Glossary of Children's Hospital Terms
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ECG/EKG or Electrocardiogram: A graphic picture of the heart rhythm obtained by using a machine that records electrical measurements of the heart's impulses through patches placed on the chest.
ECHO or Echocardiogram: A type of ultrasound test in which sound waves are sent through a device called a transducer and are reflected off the structures of the heart. These “echoes” are converted into pictures that can be seen on a video monitor.
ED/ER or Emergency Department (Room): The department of a hospital responsible for providing emergency medical or surgical care.
EEG or Electroencephalogram: a technique for studying the electrical current within the brain. Electrode wires are attached to the scalp and connected to a machine that records the electrical impulses either to paper or a computer screen.
ET tube or Endotracheal Tube: A tube inserted through the nose or mouth into the windpipe (trachea) to maintain an open airway and permit removal of secretions. This tube is usually connected to a ventilator.
Ecchymosis: The skin discoloration (bruise) caused by the escape of blood into the tissues from ruptured blood vessels. Ecchymoses can similarly occur in mucous membranes as, for example, in the intestine or mouth.
E. Coli: Short for escherichia coli, a bacterium that normally resides in the human colon. Most strains of E coli are quite harmless. However, some strains of E. coli are capable of causing very serious disease or deadly conditions.
Edema: The swelling of soft tissues as a result of excess fluid accumulation.
Embolism: The obstruction of a blood vessel by a foreign substance or a blood clot blocking the vessel. Those traveling and lodging in the brain cause strokes; if it lodges in the heart, it would cause a heart attack.
Emesis: Vomiting, throwing-up.
Encephalitis: Inflammation of the brain caused by an infection. Treatment must begin as early as possible to attempt to avoid potentially serious and life-long effects. Depending on the cause of the inflammation, this may include antibiotics, anti-viral medications, and anti-inflammatory drugs. If brain damage results from encephalitis, therapy (such as physical therapy) may help patients regain lost functions.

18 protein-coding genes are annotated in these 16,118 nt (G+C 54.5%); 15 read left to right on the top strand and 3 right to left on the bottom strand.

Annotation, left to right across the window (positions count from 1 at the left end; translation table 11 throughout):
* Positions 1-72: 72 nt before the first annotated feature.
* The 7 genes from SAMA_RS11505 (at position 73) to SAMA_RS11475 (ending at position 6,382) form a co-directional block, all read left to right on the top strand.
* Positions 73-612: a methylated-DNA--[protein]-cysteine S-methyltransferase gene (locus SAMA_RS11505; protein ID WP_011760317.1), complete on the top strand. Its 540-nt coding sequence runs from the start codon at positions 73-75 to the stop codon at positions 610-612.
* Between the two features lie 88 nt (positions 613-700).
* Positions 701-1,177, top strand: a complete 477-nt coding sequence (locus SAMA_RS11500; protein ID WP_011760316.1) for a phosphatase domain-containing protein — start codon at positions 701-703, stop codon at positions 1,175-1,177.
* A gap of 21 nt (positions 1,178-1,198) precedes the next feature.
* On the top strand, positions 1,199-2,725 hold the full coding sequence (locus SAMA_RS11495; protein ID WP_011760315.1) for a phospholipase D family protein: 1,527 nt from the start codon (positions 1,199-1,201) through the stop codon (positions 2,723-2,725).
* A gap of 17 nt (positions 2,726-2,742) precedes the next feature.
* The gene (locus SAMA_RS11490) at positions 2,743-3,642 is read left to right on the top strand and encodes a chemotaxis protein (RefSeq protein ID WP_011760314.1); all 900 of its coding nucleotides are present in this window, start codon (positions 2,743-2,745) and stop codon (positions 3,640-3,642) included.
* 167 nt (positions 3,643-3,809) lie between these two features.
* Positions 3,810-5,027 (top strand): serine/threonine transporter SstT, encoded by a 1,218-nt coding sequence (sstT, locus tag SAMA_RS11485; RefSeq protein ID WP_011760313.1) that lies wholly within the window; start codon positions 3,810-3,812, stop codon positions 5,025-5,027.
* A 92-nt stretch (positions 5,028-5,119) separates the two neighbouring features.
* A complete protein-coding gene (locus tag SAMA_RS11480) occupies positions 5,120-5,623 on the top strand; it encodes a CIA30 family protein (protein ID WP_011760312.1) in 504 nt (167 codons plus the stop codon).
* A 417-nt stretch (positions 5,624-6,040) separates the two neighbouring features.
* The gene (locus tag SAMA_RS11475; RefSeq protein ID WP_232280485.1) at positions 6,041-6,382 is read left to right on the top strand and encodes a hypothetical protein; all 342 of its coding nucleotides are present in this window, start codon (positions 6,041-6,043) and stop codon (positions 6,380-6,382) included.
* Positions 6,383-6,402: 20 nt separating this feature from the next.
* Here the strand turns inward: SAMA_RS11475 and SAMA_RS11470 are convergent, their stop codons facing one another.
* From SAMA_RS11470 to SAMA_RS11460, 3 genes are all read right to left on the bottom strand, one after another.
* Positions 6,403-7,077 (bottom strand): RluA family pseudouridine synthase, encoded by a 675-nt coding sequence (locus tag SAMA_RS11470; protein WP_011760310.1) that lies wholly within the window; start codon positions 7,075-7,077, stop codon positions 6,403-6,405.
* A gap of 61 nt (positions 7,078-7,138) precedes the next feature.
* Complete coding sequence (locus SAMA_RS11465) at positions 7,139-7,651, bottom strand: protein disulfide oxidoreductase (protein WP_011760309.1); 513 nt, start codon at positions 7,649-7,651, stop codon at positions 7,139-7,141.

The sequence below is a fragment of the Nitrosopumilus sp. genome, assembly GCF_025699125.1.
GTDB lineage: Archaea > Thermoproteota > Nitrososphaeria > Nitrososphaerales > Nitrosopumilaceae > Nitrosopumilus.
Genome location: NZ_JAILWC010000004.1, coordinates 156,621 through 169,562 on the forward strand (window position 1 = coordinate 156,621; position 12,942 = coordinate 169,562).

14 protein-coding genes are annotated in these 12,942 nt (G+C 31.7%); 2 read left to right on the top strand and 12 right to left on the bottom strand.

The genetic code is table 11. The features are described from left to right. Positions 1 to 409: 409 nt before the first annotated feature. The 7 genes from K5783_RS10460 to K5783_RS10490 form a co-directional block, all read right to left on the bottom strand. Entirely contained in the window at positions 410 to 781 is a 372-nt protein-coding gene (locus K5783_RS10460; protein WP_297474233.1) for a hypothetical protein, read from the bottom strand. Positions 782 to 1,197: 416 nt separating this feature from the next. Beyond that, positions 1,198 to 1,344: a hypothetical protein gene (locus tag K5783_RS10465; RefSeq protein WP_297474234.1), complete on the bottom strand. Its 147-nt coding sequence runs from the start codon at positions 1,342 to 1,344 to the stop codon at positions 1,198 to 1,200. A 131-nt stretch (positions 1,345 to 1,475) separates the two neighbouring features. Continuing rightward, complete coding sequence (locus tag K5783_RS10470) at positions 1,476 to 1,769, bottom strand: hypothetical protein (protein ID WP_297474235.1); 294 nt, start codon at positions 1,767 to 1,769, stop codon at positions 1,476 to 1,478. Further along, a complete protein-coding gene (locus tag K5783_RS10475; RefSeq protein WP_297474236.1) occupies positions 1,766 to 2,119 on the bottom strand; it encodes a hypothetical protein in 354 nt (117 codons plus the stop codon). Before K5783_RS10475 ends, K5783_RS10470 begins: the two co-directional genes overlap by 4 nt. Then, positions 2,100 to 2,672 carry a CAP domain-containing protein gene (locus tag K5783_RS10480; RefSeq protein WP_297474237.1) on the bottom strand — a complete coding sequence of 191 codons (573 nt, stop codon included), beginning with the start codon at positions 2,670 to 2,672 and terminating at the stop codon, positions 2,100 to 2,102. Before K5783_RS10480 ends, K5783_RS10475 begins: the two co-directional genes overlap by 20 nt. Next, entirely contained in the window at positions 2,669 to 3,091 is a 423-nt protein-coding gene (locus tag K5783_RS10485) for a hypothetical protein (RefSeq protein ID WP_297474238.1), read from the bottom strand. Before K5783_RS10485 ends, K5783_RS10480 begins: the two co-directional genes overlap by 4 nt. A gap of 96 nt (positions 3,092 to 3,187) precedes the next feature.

Endocarditis: An infection of the lining of the heart.
Endoscopy: Endoscopy is the examination of the inside of the body using a lighted, flexible instrument called an endoscope. In general, an endoscope is placed into the body through a natural opening like the mouth or anus. The most common endoscopic procedures evaluate the esophagus (swallowing tube), stomach, and portions of the intestine, colon, or airway (bronchoscopy).
Epilepsy (seizure disorder): When nerve cells in the brain fire electrical impulses at a rate higher than normal, this causes a sort of electrical storm in the brain, known as a seizure. A pattern of repeated seizures is often referred to as epilepsy. Known causes include head injuries, brain tumors, lead poisoning, abnormalities of the brain, genetic and infectious illnesses (like encephalitis and meningitis). But in fully half of cases, no cause can be found. Medication controls seizures for the vast majority of patients.
Erythema: A redness of the skin resulting from inflammation, for example sunburn.
Erythrocytes: Red blood cells.
Etiology: The study of causes. The word "etiology" is mainly used in medicine, where science tries to determine the cause or origin of disease and the factors which produce it. Today in medicine one hears (or reads) that "the etiology is unknown." Translation - we don't know the cause.
Exanthema: Rash caused by bacteria, virus, or illness.
Extubate: To remove a tube from a hollow organ or passageway, often from the airway. The opposite of extubate is intubate (to put in a breathing tube).